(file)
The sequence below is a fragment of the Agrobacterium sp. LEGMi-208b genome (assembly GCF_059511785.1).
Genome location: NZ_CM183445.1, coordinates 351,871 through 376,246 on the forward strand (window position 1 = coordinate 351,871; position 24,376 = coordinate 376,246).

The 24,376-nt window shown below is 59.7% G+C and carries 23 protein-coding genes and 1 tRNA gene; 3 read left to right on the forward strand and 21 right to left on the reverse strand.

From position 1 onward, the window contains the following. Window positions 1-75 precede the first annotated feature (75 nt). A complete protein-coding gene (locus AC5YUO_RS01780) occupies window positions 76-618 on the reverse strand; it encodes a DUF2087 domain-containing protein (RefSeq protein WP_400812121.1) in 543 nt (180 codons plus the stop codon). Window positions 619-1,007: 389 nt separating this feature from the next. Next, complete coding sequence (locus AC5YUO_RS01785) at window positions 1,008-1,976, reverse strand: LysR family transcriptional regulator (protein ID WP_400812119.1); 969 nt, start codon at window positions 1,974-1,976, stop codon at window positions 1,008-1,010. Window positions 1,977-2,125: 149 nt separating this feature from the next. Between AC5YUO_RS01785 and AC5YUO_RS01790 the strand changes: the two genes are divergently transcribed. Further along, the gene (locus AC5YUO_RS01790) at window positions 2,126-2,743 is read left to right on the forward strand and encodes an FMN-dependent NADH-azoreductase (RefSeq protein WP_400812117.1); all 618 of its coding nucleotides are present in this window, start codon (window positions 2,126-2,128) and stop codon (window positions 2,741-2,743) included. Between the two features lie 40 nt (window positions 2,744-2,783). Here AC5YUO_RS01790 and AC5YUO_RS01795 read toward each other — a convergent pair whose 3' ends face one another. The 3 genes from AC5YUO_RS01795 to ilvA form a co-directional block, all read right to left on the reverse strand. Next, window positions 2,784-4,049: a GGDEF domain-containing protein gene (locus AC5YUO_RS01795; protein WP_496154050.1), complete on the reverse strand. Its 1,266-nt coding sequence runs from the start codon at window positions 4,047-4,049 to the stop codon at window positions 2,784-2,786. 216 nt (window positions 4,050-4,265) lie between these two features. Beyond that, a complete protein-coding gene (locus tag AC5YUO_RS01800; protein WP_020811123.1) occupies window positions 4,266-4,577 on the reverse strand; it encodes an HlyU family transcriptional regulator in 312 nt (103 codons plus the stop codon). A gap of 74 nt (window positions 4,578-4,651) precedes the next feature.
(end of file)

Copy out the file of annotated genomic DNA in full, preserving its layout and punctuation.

The sequence below is a fragment of the Agrobacterium sp. LEGMi-208b genome (assembly GCF_059511785.1).
Genome location: NZ_CM183445.1, coordinates 351,871 through 376,246 on the forward strand (window position 1 = coordinate 351,871; position 24,376 = coordinate 376,246).

The 24,376-nt window shown below is 59.7% G+C and carries 23 protein-coding genes and 1 tRNA gene; 3 read left to right on the forward strand and 21 right to left on the reverse strand.

From position 1 onward, the window contains the following. Window positions 1-75 precede the first annotated feature (75 nt). A complete protein-coding gene (locus AC5YUO_RS01780) occupies window positions 76-618 on the reverse strand; it encodes a DUF2087 domain-containing protein (RefSeq protein WP_400812121.1) in 543 nt (180 codons plus the stop codon). Window positions 619-1,007: 389 nt separating this feature from the next. Next, complete coding sequence (locus AC5YUO_RS01785) at window positions 1,008-1,976, reverse strand: LysR family transcriptional regulator (protein ID WP_400812119.1); 969 nt, start codon at window positions 1,974-1,976, stop codon at window positions 1,008-1,010. Window positions 1,977-2,125: 149 nt separating this feature from the next. Between AC5YUO_RS01785 and AC5YUO_RS01790 the strand changes: the two genes are divergently transcribed. Further along, the gene (locus AC5YUO_RS01790) at window positions 2,126-2,743 is read left to right on the forward strand and encodes an FMN-dependent NADH-azoreductase (RefSeq protein WP_400812117.1); all 618 of its coding nucleotides are present in this window, start codon (window positions 2,126-2,128) and stop codon (window positions 2,741-2,743) included. Between the two features lie 40 nt (window positions 2,744-2,783). Here AC5YUO_RS01790 and AC5YUO_RS01795 read toward each other — a convergent pair whose 3' ends face one another. The 3 genes from AC5YUO_RS01795 to ilvA form a co-directional block, all read right to left on the reverse strand. Next, window positions 2,784-4,049: a GGDEF domain-containing protein gene (locus AC5YUO_RS01795; protein WP_496154050.1), complete on the reverse strand. Its 1,266-nt coding sequence runs from the start codon at window positions 4,047-4,049 to the stop codon at window positions 2,784-2,786. 216 nt (window positions 4,050-4,265) lie between these two features. Beyond that, a complete protein-coding gene (locus tag AC5YUO_RS01800; protein WP_020811123.1) occupies window positions 4,266-4,577 on the reverse strand; it encodes an HlyU family transcriptional regulator in 312 nt (103 codons plus the stop codon). A gap of 74 nt (window positions 4,578-4,651) precedes the next feature.